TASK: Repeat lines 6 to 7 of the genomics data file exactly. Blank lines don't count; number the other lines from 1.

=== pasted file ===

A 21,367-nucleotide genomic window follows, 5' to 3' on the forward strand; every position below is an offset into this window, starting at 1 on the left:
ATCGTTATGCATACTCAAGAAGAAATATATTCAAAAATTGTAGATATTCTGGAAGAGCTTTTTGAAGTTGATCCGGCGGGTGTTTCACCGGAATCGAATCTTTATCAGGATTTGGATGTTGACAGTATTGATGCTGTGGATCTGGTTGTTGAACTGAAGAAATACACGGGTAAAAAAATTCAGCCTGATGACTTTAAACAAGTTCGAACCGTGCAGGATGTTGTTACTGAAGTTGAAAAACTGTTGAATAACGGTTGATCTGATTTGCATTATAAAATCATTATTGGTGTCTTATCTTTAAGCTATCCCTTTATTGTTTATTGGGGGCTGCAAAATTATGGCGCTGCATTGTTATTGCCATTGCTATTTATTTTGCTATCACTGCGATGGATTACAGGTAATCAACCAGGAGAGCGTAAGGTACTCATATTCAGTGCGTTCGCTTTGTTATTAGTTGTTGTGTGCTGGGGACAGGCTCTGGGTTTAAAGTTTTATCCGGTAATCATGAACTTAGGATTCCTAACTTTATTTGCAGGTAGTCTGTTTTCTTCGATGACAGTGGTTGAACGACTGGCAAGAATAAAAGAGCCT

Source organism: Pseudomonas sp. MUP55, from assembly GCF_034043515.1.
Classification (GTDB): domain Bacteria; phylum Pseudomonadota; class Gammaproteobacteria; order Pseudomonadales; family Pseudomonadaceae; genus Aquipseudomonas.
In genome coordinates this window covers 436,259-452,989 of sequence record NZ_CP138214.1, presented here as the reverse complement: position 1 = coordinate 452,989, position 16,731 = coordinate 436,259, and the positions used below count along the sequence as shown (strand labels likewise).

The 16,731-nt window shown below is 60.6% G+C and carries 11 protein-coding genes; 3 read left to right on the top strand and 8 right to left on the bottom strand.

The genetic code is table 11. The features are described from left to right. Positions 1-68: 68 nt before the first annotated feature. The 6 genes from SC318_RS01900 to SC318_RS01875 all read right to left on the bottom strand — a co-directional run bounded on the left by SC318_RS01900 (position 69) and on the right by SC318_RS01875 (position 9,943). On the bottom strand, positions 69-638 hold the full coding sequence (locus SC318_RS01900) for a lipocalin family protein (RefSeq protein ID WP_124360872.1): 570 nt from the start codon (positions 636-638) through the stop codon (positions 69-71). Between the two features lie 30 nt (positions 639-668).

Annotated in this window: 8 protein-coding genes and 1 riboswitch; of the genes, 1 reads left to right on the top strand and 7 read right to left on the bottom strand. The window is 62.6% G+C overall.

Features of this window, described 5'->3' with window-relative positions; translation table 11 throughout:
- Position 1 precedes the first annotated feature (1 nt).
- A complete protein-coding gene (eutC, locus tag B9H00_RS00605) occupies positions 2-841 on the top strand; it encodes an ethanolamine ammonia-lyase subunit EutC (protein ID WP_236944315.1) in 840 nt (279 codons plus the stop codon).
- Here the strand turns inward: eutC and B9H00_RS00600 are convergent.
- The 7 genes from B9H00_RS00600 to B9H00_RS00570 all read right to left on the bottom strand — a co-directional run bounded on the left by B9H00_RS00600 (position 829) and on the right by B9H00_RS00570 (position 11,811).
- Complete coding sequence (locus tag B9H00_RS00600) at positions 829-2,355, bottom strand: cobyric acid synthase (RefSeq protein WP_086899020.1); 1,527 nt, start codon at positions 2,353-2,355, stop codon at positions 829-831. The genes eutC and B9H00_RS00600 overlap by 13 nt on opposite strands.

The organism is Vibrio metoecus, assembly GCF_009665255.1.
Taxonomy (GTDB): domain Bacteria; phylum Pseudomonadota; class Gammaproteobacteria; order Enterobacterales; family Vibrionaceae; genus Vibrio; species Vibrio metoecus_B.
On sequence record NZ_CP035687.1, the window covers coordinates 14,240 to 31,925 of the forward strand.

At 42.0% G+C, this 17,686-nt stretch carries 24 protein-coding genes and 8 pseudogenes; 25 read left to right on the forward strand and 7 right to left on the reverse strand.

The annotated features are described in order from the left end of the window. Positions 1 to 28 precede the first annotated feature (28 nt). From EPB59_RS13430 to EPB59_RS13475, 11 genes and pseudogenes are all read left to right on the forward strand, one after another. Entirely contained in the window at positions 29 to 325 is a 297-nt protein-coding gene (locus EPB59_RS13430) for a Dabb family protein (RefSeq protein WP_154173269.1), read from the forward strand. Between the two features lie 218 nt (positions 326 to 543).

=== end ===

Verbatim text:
The 16,731-nt window shown below is 60.6% G+C and carries 11 protein-coding genes; 3 read left to right on the top strand and 8 right to left on the bottom strand.

The genetic code is table 11. The features are described from left to right. Positions 1-68: 68 nt before the first annotated feature. The 6 genes from SC318_RS01900 to SC318_RS01875 all read right to left on the bottom strand — a co-directional run bounded on the left by SC318_RS01900 (position 69) and on the right by SC318_RS01875 (position 9,943). On the bottom strand, positions 69-638 hold the full coding sequence (locus SC318_RS01900) for a lipocalin family protein (RefSeq protein ID WP_124360872.1): 570 nt from the start codon (positions 636-638) through the stop codon (positions 69-71). Between the two features lie 30 nt (positions 639-668).